1. The message is from “Delivery Failure” which, on its own might seem legitimate. However, when hovering over the sender name, we see the email address from the sender is  mailto:msg.sser@ms. officeonline.com
  2. The subject “Delivery Failure” seems legitimate.
  3. The enlarged, red text in the body says “Buffalostate Message Delivery.” That prompts some suspicion.
  4. There are two links, one link says “Move pending messages from server to Inbox,” the second link says “Review pending message with Buffalostate Cloud server.” If you hover over these links you will see that they go to: www.sewagetreatmentplantindia.in /asma.
  5. Report to phishreports@buffalostate.edu,  and delete it immediately.


Example 5: I’ve attached my resume

The above email pretends to be from a person who wants to apply for a job at Buffalo State.

  1. There is no subject line.
  2. The sender name says “JANICE HANNA.” However, hovering over the name shows an email address of “harry.rennings @t-online.de. This is, itself, suspicious.
  3. The “To” field shows that the intended recipient is miszczak@imp.jodz.pl . Who’s that? 
  4. The email starts out with “How’s your day.” This is a very familiar and casual way to start an email to someone from whom you are requesting a job.
  5. The email goes on to say that the sender visited our web site and wants me to go to a link on her Google drive to get a resume. If this person did go to our Jobs website, s/he would see that one must submit an application online.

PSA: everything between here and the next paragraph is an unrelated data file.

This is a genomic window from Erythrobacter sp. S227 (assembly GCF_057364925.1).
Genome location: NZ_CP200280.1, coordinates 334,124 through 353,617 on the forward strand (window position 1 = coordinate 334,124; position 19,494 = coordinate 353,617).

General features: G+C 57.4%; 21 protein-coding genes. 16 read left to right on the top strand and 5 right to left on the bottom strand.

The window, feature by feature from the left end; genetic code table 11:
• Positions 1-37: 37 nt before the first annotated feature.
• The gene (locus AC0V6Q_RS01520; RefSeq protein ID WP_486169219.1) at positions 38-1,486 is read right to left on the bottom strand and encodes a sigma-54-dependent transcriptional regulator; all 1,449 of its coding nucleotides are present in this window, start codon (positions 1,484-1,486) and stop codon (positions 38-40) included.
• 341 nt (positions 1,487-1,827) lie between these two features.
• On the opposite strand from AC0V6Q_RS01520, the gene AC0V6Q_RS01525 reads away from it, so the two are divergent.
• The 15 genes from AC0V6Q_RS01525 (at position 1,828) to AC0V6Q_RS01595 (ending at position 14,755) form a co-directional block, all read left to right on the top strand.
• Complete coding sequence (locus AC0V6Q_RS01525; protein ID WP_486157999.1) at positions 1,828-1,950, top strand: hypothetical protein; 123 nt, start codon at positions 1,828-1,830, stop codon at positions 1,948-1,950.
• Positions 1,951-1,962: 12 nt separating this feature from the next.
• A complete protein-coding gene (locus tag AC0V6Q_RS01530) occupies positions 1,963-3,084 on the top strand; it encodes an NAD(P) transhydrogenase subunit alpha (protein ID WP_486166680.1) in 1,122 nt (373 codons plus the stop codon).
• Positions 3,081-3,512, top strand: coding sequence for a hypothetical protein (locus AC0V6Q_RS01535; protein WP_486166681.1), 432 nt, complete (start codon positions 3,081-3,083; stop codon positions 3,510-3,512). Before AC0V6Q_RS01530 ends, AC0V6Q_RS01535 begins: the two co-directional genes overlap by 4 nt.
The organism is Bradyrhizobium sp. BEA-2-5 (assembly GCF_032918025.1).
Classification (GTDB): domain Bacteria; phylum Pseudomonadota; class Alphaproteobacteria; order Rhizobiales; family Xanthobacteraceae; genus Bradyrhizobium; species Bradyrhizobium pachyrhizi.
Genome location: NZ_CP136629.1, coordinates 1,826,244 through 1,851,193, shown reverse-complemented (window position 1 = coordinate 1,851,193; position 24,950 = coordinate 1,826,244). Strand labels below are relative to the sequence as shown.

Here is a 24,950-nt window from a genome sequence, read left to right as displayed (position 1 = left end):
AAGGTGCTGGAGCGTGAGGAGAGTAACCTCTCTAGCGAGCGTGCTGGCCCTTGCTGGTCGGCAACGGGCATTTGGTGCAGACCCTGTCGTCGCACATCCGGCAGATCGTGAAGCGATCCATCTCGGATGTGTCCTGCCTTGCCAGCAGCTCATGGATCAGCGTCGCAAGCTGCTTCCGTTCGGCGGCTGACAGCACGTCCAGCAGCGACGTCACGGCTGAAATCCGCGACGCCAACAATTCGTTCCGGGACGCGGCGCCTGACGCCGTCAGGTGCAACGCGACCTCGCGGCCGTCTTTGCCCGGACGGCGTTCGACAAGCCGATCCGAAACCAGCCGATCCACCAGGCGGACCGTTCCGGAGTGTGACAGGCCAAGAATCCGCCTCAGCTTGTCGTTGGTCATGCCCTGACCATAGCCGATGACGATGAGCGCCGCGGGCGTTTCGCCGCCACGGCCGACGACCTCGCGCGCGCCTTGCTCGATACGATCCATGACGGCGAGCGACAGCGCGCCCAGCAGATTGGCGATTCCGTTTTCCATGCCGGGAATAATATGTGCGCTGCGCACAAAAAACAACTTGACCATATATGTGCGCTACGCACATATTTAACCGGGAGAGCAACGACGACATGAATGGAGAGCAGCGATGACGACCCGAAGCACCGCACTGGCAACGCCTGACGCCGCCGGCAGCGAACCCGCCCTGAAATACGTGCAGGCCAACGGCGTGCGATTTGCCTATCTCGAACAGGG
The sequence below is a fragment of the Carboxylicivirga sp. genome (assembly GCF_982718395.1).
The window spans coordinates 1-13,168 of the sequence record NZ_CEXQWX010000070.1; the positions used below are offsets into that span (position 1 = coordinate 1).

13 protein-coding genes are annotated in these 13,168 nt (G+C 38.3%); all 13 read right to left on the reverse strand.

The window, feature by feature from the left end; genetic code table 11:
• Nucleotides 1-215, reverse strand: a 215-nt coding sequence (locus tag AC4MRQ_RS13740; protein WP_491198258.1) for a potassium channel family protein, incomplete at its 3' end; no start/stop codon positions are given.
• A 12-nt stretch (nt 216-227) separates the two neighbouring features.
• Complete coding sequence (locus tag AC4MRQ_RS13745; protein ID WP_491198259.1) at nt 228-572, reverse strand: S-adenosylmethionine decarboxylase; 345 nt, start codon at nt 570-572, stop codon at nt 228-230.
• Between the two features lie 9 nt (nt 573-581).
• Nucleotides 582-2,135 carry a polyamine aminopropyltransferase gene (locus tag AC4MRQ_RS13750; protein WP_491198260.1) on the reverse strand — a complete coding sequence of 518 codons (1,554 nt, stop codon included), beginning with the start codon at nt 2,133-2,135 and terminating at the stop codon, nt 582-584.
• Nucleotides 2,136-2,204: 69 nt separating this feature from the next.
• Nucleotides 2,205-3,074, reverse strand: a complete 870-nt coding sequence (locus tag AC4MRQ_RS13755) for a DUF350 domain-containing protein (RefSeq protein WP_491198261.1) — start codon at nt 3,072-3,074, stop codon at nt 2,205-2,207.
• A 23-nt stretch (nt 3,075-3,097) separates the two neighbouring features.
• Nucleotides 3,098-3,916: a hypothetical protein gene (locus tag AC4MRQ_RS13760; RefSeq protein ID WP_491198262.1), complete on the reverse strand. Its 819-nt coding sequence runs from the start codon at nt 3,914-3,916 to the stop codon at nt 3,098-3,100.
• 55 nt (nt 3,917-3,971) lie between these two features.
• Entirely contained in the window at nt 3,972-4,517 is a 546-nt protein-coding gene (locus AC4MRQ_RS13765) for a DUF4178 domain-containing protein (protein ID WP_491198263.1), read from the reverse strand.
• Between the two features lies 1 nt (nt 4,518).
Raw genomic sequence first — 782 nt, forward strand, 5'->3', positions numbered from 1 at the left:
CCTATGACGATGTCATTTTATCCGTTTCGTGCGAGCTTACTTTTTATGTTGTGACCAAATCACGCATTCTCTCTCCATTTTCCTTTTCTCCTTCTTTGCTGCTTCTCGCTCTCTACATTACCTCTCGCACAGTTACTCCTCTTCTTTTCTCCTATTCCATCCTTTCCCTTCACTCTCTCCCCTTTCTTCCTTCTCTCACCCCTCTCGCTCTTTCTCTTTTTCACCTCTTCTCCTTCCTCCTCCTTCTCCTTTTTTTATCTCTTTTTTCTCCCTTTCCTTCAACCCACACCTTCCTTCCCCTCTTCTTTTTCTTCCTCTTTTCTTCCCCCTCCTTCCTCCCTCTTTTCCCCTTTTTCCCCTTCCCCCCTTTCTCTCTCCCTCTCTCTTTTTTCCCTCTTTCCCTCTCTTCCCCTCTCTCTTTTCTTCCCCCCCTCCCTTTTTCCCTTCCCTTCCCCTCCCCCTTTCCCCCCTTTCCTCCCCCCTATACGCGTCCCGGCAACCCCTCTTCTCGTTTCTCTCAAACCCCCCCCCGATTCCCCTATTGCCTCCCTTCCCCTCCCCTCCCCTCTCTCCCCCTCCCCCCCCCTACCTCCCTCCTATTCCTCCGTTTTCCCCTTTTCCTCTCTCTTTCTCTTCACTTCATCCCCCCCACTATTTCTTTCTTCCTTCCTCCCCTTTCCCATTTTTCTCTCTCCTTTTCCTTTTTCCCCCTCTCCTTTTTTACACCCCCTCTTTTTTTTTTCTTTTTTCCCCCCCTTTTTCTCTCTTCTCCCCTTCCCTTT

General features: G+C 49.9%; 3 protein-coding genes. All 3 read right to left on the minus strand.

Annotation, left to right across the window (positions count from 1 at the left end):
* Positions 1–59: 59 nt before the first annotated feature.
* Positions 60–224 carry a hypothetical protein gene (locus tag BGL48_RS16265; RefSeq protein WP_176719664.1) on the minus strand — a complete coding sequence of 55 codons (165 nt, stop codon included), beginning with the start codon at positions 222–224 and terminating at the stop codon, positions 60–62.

6. The sender wants the recipient to click on his/her Google drive and supplies a password to use to access the file. When hovering over the link to the Google drive there is some trickery, let’s look:

The link address is: https:// drive.google.com/uc?/export-download.UXH….) Yes, this link starts with https which is deceiving. https: is what we want to see to know that a web site is secure.  The next part “drive.google.com” also looks legitimate. What Follows does not. After “.com” we see “uc?/export-download” followed by a bunch of letters and symbols. That spells trouble.


Bottom line, if someone sends you something you’re not expecting, delete it. If it looks like it’s from a colleague, but still suspicious, call the colleague and ask before you click on the link. In this case, if the person really wants to apply for a job at Buffalo State, s/he must prove s/he can follow directions which are on the job application site.

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Article ID: 48903
Wed 2/21/18 3:20 PM
Wed 4/12/23 11:20 AM